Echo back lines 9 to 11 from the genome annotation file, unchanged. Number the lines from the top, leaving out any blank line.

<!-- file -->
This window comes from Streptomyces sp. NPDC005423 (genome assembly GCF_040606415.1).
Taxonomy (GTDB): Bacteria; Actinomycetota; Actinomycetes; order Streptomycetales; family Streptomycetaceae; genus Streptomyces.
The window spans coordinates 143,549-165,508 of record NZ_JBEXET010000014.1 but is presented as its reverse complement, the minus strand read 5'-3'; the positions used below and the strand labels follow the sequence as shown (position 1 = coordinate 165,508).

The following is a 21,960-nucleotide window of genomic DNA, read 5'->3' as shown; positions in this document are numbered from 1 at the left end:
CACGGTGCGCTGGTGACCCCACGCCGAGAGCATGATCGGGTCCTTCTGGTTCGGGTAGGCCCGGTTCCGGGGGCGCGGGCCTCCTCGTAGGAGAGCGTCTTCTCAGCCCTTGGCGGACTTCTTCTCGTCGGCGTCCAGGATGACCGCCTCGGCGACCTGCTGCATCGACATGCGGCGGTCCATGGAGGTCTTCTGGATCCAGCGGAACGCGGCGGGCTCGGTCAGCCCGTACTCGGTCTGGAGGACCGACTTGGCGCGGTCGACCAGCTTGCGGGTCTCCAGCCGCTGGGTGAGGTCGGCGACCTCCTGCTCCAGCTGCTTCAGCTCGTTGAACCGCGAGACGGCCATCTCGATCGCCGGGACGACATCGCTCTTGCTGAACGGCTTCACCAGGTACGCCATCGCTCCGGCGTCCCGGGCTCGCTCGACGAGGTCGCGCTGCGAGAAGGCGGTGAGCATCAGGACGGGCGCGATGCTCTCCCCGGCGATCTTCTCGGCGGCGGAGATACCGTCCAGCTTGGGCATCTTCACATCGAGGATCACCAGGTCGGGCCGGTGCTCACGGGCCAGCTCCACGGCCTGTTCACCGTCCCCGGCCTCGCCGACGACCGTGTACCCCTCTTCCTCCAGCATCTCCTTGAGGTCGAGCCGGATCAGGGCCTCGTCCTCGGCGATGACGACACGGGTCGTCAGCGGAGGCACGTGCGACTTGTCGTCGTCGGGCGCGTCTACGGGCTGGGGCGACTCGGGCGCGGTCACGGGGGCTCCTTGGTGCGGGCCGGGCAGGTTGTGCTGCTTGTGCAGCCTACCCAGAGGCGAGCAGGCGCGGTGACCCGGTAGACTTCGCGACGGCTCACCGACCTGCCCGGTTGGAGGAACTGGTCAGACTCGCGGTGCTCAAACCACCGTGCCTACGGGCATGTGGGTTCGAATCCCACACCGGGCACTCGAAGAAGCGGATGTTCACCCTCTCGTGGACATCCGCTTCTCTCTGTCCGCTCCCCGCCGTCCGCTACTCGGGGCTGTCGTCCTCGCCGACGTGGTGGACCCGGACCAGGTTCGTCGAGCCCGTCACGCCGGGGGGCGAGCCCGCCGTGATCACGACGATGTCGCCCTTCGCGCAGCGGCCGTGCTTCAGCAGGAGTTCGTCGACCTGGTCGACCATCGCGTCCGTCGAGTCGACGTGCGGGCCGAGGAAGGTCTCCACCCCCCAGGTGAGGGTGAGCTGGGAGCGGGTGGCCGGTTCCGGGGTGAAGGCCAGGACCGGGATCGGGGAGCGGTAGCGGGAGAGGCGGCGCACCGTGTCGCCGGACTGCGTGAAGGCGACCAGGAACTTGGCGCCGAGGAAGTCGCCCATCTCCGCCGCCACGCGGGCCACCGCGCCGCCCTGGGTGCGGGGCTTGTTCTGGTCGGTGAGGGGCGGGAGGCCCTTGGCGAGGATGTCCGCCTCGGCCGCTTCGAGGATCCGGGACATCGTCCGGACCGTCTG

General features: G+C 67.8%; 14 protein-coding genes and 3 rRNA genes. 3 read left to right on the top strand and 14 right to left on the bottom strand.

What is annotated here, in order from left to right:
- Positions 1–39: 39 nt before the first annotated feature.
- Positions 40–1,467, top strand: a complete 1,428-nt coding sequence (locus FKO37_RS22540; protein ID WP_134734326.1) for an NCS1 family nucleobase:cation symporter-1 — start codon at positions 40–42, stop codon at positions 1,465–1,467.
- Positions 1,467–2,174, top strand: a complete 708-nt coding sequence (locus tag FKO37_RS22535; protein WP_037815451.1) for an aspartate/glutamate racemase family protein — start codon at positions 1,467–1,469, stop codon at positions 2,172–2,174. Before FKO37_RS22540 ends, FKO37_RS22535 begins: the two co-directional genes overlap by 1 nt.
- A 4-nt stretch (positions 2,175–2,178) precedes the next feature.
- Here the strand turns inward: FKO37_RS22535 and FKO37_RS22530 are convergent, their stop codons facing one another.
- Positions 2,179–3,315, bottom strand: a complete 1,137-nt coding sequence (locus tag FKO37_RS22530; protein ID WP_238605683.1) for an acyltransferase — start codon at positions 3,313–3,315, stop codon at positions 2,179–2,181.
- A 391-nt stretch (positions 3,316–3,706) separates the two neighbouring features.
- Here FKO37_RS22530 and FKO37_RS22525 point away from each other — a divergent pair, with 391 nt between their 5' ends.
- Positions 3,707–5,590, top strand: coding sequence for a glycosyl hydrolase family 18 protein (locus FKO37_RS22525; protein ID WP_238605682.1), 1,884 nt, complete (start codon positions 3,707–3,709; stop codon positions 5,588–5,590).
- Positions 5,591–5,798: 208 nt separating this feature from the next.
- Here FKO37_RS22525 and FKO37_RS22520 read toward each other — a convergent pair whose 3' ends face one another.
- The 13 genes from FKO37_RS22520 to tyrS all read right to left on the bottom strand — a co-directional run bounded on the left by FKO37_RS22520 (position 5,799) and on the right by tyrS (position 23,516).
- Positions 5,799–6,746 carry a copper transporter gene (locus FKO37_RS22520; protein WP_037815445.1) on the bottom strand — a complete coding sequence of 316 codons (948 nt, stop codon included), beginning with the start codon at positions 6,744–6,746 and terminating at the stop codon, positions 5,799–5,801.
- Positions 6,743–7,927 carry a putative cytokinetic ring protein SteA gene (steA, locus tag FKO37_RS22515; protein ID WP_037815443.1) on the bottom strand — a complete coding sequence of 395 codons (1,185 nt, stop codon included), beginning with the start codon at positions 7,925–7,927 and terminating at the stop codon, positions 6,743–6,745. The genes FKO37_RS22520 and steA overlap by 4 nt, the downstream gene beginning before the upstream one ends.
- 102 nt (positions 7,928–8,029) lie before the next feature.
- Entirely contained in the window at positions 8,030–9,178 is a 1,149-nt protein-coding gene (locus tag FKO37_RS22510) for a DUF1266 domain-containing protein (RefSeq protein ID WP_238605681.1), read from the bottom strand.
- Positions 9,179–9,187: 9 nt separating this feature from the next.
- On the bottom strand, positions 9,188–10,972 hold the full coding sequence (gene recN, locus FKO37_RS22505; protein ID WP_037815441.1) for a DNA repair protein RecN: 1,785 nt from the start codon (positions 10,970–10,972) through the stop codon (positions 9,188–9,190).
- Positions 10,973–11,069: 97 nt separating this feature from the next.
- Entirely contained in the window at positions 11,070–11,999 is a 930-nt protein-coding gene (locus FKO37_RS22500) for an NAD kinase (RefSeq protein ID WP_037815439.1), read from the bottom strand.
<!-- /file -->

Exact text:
- Positions 40–1,467, top strand: a complete 1,428-nt coding sequence (locus FKO37_RS22540; protein ID WP_134734326.1) for an NCS1 family nucleobase:cation symporter-1 — start codon at positions 40–42, stop codon at positions 1,465–1,467.
- Positions 1,467–2,174, top strand: a complete 708-nt coding sequence (locus tag FKO37_RS22535; protein WP_037815451.1) for an aspartate/glutamate racemase family protein — start codon at positions 1,467–1,469, stop codon at positions 2,172–2,174. Before FKO37_RS22540 ends, FKO37_RS22535 begins: the two co-directional genes overlap by 1 nt.
- A 4-nt stretch (positions 2,175–2,178) precedes the next feature.